1. First, when you have a typical hair follicle, you'll find a small oil gland off of it. The normal cell cycle is for skin cells to slough off (aka- just basically fall off), and for new cells to be created underneath to replace them.
2. For some reason, within the hair follicle some of these cells will start to accumulate and clump together, rather than just going out as they usually do. As this happens, the oil production will increase some, the cells will clump together more, and the sides of the hair follicle will start to have inflammation. The inflammation contributes to more skin cells sloughing, clumping, more oil, etc. It basically becomes a downward spiral. The hair follicle starts to get clogged with oil and clumped skin cells.
3. As the hair follicle gets clogged with debris, you'll notice that rather than just having the walls of the hair follicle with inflammation, some of those cells will start to move into the debris as well. These are various types of white blood cells, and when they accumulate together you probably know them better as pus. Around this time you'll also have bacteria entering the mix. Typically this is p. acnes, which is usually just found around on your skin and such. It loves to eat oil, so this environment is perfect for it to thrive.
4. As the process spirals more and more out of control that hair shaft just fills up with everything. It will get big and swollen as it fills with sloughed skin cells, inflammation, bacteria and more sebum. You may even have the shaft rupture, allowing everything to infiltrate into the surrounding skin. That's not so bueno. If it is severe enough you might even see scarring later on down the road.
Retinoids will actually treat both of those issues. First, they help to normalize the rate at which the skin cells slough off. The cells that do slough off (at their newly improved rate) will have reduced charges and overall the levels of transglutaminase (and therefore cross bridges) are reduced as well. Blemishes under retinoid treatment are less cohesive and looser. You're less likely to have the whole follicle plug up and create the blemish, and then when it does the decrease in compactness means that other treatments will be able to penetrate into the blemish more easily. It's a win-win all around.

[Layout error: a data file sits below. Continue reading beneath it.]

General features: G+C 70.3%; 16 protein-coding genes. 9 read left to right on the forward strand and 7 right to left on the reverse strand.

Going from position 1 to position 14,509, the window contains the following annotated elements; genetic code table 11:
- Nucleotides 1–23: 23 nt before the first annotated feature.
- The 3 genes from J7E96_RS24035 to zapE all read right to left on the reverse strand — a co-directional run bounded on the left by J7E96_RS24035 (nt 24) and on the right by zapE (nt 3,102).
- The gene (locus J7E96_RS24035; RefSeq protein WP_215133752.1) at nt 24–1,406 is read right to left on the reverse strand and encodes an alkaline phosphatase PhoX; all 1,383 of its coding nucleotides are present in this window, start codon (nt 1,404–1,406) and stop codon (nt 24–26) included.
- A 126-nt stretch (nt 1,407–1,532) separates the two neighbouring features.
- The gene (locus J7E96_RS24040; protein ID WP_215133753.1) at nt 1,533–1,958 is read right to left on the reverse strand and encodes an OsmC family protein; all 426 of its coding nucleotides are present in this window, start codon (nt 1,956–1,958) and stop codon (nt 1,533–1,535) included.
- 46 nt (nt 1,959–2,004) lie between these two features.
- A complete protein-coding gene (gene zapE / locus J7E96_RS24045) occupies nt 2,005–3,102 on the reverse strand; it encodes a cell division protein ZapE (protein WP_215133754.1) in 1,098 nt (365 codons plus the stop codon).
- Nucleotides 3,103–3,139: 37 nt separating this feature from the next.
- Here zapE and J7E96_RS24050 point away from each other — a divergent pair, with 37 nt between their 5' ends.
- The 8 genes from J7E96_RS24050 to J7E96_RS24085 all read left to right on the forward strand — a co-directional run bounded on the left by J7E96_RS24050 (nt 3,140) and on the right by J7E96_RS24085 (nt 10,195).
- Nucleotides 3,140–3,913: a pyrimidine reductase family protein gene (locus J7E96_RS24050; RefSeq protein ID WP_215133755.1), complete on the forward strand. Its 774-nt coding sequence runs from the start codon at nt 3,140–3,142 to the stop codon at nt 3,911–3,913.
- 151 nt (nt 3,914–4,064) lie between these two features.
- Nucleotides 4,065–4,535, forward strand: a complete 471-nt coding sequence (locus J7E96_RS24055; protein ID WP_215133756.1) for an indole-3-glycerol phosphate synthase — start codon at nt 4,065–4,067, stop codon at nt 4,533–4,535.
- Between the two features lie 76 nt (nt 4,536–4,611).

There are 2 main ways to treat the bacteria. The first is with Benzoyl Peroxide. Benzoyl Peroxide will create free radicals (read more about that in my antioxidants in skin care post), and those will directly attack and kill the bacteria. Keep in mind that due to the free radicals you'll see damage also to the area's skin cells, so there is a potential for speeding up aging.
The second way to treat the bacteria is obviously with antibiotics! Usually Clindamycin or Erythromycin are used. Both work equally well, though there's more risk of bacteria becoming resistant with Erythromycin. When used in combination with Benzoyl Peroxide the risk of resistance is lower. Both of these anti-biotics also work as anti-inflammatories. Both of these antibiotics need to be prescribed.
Finally, you'll sometimes see Sulfur (or Sodium sulfacetamide) used as the anti-biotic in over the counter meds. Sulfur can also work on the rate of skin cell sloughing, though it won't affect the charges and enzyme levels like a retinoid.
Alpha and Beta Hydroxy Acids are also great for helping to clear out the hair follicle. BHAs like Salicylic Acid are more effective because they are lipid soluble, so can penetrate into the sebum clogging the follicle much more easily. Note that Salicylic Acid is also anti-inflammatory.
There are a few ways to bring down inflammation to help acne. The first way is obviously steroids, but this should be avoided at all costs. You can have thinning of the skin from steroid use (steroid atrophy), but use of topical steroids can even cause "steroid acne". So, definitely no steroids! Instead, take advantage of the anti-inflammatory side effects of some of the other treatments, such as topical antibiotics and Salicylic Acid.
If you want to see immediate results, you should look for Salicylic Acid, Benzoyl Peroxide and steroids (with your physician). I've also had results using heat, with either a warm compress or my Tanda Zap.
So, that's acne and acne treatment made super simple. Obviously there's a lot more to this than I've explained (I'm but a simple pediatric intensivist, not a dermatologist), and when in doubt I recommend seeing your doctor. Most primary care doctors do treat a lot of derm issues (we did a lot of rashes and acne back in my general peds days), and if needed they'll refer you on to a dermatologist.